According to the website of the Office of the United States Trade Representative, ASEAN is:
“[C]ollectively the United States’ fourth-largest goods trading partner and together represent a market with a GDP of more than $3 trillion and a population of 667 million people.”
ASEAN stands for the ‘Association of Southeast Asian Nations.’
It currently consists of Myanmar, Thailand, Philippines, Malaysia, Indonesia, Brunei Darussalam, Vietnam, Laos, Cambodia, and Singapore.
Japan is another of the US’s largest trade partners in Asia and worldwide.
Before China became the powerhouse it is today, Japan was the US’s biggest Asian trading partner and one we historically associate with Asia.
ASEAN has also surpassed Japan in exporting to the USA, but a significant amount of trade still occurs between the two countries, particularly in technology and machinery.
What Does the US Import From Asia?
According to data from the World Integrated Trade Solution (WITS), in 2020, the United States imported over $900 billion worth of products from East Asia and the Pacific region.
Of that, the largest quantity was categorized as ‘Mach and Tech,’ which constituted almost $4 billion, nearly half of the total amount of imports.
Interestingly, on the flip side, the US also exports an enormous amount of products to East Asia and the Pacific, totaling approximately $400 billion, according to WITS’s data.
And again, ‘Mach and Tech’ was the most significant import, worth approximately $120 billion.
The Costs of Importing From Asia Are Tied to International Trade
According to data from Trading Economics, US importing prices rose in 2022 though they appeared to cool towards the end of the year.
The 2022 rise was particularly apparent between February and March and peaked in June.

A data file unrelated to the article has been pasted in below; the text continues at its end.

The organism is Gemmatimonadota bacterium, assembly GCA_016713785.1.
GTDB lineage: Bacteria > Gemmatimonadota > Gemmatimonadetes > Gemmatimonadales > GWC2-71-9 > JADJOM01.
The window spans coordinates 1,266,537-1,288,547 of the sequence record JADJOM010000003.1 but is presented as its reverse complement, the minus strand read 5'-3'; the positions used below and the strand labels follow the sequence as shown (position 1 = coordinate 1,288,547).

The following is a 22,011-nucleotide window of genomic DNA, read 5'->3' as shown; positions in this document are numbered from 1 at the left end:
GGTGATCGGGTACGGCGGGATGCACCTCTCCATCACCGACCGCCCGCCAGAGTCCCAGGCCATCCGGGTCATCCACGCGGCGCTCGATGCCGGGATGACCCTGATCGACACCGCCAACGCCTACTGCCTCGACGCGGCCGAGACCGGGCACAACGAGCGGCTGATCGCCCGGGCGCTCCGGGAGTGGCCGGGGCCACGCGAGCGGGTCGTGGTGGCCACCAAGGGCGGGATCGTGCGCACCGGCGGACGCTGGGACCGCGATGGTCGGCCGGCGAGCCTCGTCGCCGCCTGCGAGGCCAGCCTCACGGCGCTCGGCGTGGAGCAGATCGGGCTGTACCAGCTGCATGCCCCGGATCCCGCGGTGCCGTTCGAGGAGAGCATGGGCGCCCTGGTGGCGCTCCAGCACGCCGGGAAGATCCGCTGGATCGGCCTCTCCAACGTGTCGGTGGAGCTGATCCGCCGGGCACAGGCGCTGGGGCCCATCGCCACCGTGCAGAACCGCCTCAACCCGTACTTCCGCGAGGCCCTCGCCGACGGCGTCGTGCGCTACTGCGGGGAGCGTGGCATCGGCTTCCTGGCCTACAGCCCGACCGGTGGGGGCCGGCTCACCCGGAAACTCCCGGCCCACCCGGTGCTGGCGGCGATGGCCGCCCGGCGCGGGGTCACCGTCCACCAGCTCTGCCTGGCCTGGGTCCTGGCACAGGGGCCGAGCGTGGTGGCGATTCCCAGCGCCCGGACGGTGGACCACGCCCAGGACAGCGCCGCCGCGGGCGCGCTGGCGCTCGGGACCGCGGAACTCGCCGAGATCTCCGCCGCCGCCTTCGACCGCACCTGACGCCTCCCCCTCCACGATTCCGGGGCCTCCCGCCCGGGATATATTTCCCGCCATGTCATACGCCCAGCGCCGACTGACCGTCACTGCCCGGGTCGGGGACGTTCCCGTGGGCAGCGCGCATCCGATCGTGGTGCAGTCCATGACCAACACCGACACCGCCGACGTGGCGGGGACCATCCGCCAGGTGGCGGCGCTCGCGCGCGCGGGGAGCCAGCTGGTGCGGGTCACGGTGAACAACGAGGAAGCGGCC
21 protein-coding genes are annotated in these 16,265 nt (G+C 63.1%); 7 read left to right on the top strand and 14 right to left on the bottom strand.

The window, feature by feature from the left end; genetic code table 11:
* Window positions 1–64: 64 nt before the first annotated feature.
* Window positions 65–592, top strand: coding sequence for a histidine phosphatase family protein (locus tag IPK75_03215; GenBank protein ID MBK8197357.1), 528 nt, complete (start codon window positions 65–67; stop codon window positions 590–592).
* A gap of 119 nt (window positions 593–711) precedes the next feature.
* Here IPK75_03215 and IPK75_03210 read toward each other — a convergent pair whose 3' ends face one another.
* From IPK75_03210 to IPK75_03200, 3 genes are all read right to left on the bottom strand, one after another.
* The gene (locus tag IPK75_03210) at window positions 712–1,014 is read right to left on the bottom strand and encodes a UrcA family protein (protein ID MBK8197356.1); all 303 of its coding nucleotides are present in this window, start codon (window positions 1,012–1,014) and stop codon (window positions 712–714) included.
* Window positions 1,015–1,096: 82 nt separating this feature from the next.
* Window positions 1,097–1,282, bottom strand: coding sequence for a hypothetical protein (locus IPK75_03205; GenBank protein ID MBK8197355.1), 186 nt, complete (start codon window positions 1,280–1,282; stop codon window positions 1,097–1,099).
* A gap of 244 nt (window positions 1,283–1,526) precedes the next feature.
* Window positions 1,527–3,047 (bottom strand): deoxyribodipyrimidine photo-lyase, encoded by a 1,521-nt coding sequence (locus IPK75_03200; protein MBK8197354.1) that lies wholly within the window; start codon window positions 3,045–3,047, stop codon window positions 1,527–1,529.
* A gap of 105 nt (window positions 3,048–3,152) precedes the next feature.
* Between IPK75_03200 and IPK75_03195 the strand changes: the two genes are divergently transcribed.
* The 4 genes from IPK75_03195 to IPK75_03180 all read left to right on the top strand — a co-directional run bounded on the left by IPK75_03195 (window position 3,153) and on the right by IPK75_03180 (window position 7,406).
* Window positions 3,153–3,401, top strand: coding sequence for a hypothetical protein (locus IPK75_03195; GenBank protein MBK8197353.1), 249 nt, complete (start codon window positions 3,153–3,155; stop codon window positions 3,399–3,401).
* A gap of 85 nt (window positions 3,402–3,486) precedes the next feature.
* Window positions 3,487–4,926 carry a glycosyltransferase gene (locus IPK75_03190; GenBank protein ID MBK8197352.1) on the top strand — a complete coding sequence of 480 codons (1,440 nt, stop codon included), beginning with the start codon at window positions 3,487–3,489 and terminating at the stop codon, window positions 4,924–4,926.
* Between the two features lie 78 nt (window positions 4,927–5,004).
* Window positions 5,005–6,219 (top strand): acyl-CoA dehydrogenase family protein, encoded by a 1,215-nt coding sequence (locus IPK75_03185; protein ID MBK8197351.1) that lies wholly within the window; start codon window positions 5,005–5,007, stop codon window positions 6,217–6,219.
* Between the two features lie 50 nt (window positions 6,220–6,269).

Historically, US import prices have gradually increased, though the change in import prices has been more volatile since 2008.
It perhaps suggests that we can continue to expect price increases and additional volatility in the years to come.
There has also been a lot of talk about a potential recession in 2023.
Meanwhile, a superb article by Oliver Telling, Valentina Romei, and Richard Milne of The Financial Times in February 2023 sees a more complex period brewing on the horizon.
In short, they say that carriers have an “overcapacity problem,” which has led to the price of shipping goods ‘on vital global trade routes’ falling by 85%.
They believe that the reason for the fall in prices is the cost-of-living crisis. Inflation has led many to spend less on goods, reducing demand and lowering shipping prices.
This has been further compounded by the demand for container space soaring during the pandemic, especially in 2022.
Many carriers invested in new ships to increase their capacity, but this additional capacity is not in demand in 2023.
To combat oversupply, carriers may start cutting down on capacity to increase prices.